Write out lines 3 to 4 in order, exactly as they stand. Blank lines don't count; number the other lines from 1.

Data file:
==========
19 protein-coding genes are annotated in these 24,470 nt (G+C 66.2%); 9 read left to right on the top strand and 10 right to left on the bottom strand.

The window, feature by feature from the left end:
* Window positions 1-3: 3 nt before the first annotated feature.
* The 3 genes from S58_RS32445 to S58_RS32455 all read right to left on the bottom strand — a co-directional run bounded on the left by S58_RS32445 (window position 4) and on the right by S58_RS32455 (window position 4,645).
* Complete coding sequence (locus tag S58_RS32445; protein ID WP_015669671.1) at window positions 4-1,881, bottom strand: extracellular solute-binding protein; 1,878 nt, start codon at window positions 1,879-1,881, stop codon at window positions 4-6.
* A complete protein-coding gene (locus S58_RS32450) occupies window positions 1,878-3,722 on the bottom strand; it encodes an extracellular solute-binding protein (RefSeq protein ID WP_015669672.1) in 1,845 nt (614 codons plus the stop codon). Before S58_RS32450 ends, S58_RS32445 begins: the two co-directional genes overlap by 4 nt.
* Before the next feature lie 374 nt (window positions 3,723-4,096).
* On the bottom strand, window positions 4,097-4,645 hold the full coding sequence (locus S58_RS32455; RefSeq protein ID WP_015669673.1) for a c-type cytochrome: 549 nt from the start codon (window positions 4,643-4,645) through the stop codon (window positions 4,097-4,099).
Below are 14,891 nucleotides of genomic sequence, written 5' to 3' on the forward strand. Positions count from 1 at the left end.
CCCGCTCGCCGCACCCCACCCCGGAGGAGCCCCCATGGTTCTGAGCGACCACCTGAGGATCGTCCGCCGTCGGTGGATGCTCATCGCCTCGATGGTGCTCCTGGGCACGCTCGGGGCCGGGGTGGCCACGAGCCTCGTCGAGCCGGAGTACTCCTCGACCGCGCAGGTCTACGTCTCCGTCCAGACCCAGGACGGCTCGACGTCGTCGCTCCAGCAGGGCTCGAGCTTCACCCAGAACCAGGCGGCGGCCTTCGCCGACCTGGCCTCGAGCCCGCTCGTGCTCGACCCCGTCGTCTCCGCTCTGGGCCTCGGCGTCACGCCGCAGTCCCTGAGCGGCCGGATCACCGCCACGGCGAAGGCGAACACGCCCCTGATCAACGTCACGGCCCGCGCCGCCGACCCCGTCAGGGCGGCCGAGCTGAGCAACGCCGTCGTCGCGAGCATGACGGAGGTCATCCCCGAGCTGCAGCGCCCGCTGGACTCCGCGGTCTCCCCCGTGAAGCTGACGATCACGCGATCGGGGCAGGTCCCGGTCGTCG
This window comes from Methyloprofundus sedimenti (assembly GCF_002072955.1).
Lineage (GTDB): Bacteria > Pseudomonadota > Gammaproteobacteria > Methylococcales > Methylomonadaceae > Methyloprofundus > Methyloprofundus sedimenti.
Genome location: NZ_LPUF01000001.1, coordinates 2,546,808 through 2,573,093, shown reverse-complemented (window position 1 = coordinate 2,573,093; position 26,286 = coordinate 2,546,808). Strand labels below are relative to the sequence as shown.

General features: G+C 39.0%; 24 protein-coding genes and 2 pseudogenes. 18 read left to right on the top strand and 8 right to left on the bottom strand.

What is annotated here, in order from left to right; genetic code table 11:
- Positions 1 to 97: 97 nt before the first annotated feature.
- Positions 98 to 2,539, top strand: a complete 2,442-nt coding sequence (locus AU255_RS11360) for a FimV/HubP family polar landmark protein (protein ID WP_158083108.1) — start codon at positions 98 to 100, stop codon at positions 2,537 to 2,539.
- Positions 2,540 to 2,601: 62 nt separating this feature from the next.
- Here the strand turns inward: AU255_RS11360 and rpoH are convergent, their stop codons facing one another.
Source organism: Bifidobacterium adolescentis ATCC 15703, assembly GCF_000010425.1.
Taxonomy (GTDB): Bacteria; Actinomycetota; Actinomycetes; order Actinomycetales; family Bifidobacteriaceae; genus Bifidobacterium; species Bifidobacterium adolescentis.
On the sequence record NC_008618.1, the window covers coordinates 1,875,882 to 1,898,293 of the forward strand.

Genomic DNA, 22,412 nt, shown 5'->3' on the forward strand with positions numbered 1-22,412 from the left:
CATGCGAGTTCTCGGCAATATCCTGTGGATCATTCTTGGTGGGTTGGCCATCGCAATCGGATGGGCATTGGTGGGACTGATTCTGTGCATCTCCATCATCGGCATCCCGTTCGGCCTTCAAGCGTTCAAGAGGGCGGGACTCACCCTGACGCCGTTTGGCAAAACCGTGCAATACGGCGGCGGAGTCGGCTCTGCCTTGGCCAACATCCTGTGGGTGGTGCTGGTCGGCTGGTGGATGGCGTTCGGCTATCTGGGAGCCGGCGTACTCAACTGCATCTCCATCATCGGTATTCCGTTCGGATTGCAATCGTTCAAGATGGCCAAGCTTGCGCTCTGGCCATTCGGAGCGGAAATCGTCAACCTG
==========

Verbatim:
* Window positions 1-3: 3 nt before the first annotated feature.
* The 3 genes from S58_RS32445 to S58_RS32455 all read right to left on the bottom strand — a co-directional run bounded on the left by S58_RS32445 (window position 4) and on the right by S58_RS32455 (window position 4,645).